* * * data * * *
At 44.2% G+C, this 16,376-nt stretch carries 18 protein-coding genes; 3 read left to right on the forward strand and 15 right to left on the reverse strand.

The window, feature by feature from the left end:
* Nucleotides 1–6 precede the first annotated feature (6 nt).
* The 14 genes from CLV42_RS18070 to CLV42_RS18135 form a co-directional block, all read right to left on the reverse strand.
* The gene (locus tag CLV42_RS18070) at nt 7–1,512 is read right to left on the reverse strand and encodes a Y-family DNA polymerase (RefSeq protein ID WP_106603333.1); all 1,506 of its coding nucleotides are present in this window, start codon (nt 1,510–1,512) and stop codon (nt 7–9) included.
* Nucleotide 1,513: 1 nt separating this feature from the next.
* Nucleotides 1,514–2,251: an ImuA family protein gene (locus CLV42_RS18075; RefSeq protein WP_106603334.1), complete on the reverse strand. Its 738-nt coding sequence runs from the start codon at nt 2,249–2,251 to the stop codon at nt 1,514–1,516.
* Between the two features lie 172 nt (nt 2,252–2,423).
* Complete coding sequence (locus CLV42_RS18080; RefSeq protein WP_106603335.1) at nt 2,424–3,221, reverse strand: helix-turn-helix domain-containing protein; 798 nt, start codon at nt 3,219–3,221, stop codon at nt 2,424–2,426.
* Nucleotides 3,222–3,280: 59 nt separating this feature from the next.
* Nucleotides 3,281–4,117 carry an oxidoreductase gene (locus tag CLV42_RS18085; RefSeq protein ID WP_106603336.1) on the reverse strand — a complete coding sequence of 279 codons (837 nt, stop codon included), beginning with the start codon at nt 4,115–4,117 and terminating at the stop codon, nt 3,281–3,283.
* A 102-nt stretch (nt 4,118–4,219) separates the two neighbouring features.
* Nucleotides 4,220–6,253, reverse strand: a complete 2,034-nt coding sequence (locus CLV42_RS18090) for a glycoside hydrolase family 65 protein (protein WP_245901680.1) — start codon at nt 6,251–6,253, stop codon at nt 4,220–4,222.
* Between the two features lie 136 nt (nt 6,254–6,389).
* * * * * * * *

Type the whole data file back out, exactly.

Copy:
At 44.2% G+C, this 16,376-nt stretch carries 18 protein-coding genes; 3 read left to right on the forward strand and 15 right to left on the reverse strand.

The window, feature by feature from the left end:
* Nucleotides 1–6 precede the first annotated feature (6 nt).
* The 14 genes from CLV42_RS18070 to CLV42_RS18135 form a co-directional block, all read right to left on the reverse strand.
* The gene (locus tag CLV42_RS18070) at nt 7–1,512 is read right to left on the reverse strand and encodes a Y-family DNA polymerase (RefSeq protein ID WP_106603333.1); all 1,506 of its coding nucleotides are present in this window, start codon (nt 1,510–1,512) and stop codon (nt 7–9) included.
* Nucleotide 1,513: 1 nt separating this feature from the next.
* Nucleotides 1,514–2,251: an ImuA family protein gene (locus CLV42_RS18075; RefSeq protein WP_106603334.1), complete on the reverse strand. Its 738-nt coding sequence runs from the start codon at nt 2,249–2,251 to the stop codon at nt 1,514–1,516.
* Between the two features lie 172 nt (nt 2,252–2,423).
* Complete coding sequence (locus CLV42_RS18080; RefSeq protein WP_106603335.1) at nt 2,424–3,221, reverse strand: helix-turn-helix domain-containing protein; 798 nt, start codon at nt 3,219–3,221, stop codon at nt 2,424–2,426.
* Nucleotides 3,222–3,280: 59 nt separating this feature from the next.
* Nucleotides 3,281–4,117 carry an oxidoreductase gene (locus tag CLV42_RS18085; RefSeq protein ID WP_106603336.1) on the reverse strand — a complete coding sequence of 279 codons (837 nt, stop codon included), beginning with the start codon at nt 4,115–4,117 and terminating at the stop codon, nt 3,281–3,283.
* A 102-nt stretch (nt 4,118–4,219) separates the two neighbouring features.
* Nucleotides 4,220–6,253, reverse strand: a complete 2,034-nt coding sequence (locus CLV42_RS18090) for a glycoside hydrolase family 65 protein (protein WP_245901680.1) — start codon at nt 6,251–6,253, stop codon at nt 4,220–4,222.
* Between the two features lie 136 nt (nt 6,254–6,389).